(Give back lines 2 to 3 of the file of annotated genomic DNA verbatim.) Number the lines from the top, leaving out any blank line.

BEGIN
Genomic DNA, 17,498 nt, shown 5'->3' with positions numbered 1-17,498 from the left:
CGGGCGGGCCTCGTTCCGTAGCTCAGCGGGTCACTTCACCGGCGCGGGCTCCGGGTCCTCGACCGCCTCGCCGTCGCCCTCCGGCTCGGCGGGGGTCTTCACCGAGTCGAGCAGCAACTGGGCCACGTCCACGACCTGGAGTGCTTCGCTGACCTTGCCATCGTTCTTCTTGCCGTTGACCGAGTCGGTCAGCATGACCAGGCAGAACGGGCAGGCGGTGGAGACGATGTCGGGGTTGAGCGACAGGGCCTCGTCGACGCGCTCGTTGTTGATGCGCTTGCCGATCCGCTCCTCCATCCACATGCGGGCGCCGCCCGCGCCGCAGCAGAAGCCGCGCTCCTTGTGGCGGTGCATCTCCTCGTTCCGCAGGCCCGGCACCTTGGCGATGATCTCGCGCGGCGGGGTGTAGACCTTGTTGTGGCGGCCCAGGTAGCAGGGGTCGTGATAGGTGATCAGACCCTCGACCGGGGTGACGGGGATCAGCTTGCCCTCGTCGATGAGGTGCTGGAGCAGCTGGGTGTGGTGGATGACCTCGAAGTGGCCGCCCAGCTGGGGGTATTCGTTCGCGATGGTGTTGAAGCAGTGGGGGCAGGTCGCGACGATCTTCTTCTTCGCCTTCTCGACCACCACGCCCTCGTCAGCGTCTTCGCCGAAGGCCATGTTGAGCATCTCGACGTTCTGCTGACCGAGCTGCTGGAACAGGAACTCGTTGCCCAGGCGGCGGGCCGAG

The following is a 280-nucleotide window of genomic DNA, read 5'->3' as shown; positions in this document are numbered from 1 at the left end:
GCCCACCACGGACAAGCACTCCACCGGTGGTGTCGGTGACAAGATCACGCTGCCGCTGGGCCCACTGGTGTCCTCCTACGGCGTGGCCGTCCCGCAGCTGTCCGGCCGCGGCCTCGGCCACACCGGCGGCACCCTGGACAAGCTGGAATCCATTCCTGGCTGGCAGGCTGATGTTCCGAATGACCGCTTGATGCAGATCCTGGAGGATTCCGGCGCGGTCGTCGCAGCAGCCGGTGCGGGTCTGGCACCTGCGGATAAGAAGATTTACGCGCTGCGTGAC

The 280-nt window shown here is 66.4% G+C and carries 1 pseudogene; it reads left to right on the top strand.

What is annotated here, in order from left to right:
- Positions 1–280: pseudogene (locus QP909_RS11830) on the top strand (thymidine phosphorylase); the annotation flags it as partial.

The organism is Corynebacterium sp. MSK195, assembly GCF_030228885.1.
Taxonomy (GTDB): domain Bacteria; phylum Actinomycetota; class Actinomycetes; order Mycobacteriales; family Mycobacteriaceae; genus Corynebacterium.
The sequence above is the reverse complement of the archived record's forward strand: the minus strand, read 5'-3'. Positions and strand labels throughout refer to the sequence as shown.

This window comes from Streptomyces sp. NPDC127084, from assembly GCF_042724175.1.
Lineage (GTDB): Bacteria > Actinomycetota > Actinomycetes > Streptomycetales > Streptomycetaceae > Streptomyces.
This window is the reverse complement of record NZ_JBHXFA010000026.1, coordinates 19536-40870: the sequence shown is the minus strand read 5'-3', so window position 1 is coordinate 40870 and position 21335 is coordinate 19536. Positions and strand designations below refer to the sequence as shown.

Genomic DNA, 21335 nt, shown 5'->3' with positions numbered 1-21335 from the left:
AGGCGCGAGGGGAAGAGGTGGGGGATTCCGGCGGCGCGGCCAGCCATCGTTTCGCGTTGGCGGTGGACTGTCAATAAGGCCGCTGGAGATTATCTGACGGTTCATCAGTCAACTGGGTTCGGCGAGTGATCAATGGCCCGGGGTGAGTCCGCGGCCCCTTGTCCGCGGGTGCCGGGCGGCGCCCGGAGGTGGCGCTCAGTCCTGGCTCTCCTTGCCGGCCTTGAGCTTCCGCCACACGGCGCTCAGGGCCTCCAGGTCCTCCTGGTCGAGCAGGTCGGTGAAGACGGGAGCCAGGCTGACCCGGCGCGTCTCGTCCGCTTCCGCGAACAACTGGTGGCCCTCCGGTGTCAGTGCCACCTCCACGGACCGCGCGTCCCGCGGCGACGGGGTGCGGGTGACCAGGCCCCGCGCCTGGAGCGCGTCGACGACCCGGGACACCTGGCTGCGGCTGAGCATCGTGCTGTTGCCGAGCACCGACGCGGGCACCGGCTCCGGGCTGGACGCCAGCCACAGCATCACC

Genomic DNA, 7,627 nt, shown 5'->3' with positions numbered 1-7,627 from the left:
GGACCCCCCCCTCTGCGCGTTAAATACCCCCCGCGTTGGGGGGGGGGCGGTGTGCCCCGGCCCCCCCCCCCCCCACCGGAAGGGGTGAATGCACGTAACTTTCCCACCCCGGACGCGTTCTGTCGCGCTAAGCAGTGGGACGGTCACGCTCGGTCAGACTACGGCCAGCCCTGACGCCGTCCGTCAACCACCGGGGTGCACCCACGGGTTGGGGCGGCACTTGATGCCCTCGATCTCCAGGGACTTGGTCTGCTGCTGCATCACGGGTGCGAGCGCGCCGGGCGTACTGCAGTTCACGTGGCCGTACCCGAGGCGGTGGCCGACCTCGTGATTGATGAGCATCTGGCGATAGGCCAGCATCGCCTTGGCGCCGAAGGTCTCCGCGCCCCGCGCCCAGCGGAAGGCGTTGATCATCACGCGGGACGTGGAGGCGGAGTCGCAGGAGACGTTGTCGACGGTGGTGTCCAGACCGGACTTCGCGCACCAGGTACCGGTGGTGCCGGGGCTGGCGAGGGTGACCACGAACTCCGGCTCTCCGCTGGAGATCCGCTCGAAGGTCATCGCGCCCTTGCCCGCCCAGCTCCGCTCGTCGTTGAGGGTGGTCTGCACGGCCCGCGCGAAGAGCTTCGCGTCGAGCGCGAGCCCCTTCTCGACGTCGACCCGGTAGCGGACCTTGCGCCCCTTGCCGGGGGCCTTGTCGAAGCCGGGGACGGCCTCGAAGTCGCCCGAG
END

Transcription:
CGGGCGGGCCTCGTTCCGTAGCTCAGCGGGTCACTTCACCGGCGCGGGCTCCGGGTCCTCGACCGCCTCGCCGTCGCCCTCCGGCTCGGCGGGGGTCTTCACCGAGTCGAGCAGCAACTGGGCCACGTCCACGACCTGGAGTGCTTCGCTGACCTTGCCATCGTTCTTCTTGCCGTTGACCGAGTCGGTCAGCATGACCAGGCAGAACGGGCAGGCGGTGGAGACGATGTCGGGGTTGAGCGACAGGGCCTCGTCGACGCGCTCGTTGTTGATGCGCTTGCCGATCCGCTCCTCCATCCACATGCGGGCGCCGCCCGCGCCGCAGCAGAAGCCGCGCTCCTTGTGGCGGTGCATCTCCTCGTTCCGCAGGCCCGGCACCTTGGCGATGATCTCGCGCGGCGGGGTGTAGACCTTGTTGTGGCGGCCCAGGTAGCAGGGGTCGTGATAGGTGATCAGACCCTCGACCGGGGTGACGGGGATCAGCTTGCCCTCGTCGATGAGGTGCTGGAGCAGCTGGGTGTGGTGGATGACCTCGAAGTGGCCGCCCAGCTGGGGGTATTCGTTCGCGATGGTGTTGAAGCAGTGGGGGCAGGTCGCGACGATCTTCTTCTTCGCCTTCTCGACCACCACGCCCTCGTCAGCGTCTTCGCCGAAGGCCATGTTGAGCATCTCGACGTTCTGCTGACCGAGCTGCTGGAACAGGAACTCGTTGCCCAGGCGGCGGGCCGAG

The following is a 280-nucleotide window of genomic DNA, read 5'->3' as shown; positions in this document are numbered from 1 at the left end: